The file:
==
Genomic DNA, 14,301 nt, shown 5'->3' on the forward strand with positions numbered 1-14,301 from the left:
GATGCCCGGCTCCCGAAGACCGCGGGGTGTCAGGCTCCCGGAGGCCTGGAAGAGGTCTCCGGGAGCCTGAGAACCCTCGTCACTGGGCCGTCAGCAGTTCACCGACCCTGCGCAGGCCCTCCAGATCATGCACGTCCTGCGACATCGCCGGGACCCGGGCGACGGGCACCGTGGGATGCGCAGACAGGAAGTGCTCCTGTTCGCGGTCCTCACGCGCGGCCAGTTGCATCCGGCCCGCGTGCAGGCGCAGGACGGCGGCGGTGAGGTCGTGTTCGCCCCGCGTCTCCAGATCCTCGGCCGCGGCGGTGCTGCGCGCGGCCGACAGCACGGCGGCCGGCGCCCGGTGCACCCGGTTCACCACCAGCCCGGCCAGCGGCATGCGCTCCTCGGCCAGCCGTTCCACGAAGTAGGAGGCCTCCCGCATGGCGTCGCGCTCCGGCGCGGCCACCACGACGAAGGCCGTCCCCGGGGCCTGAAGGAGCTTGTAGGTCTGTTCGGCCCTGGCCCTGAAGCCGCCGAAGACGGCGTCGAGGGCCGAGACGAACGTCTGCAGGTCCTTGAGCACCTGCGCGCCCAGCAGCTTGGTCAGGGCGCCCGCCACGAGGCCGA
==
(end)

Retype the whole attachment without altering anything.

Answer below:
Genomic DNA, 14,301 nt, shown 5'->3' on the forward strand with positions numbered 1-14,301 from the left:
GATGCCCGGCTCCCGAAGACCGCGGGGTGTCAGGCTCCCGGAGGCCTGGAAGAGGTCTCCGGGAGCCTGAGAACCCTCGTCACTGGGCCGTCAGCAGTTCACCGACCCTGCGCAGGCCCTCCAGATCATGCACGTCCTGCGACATCGCCGGGACCCGGGCGACGGGCACCGTGGGATGCGCAGACAGGAAGTGCTCCTGTTCGCGGTCCTCACGCGCGGCCAGTTGCATCCGGCCCGCGTGCAGGCGCAGGACGGCGGCGGTGAGGTCGTGTTCGCCCCGCGTCTCCAGATCCTCGGCCGCGGCGGTGCTGCGCGCGGCCGACAGCACGGCGGCCGGCGCCCGGTGCACCCGGTTCACCACCAGCCCGGCCAGCGGCATGCGCTCCTCGGCCAGCCGTTCCACGAAGTAGGAGGCCTCCCGCATGGCGTCGCGCTCCGGCGCGGCCACCACGACGAAGGCCGTCCCCGGGGCCTGAAGGAGCTTGTAGGTCTGTTCGGCCCTGGCCCTGAAGCCGCCGAAGACGGCGTCGAGGGCCGAGACGAACGTCTGCAGGTCCTTGAGCACCTGCGCGCCCAGCAGCTTGGTCAGGGCGCCCGCCACGAGGCCGA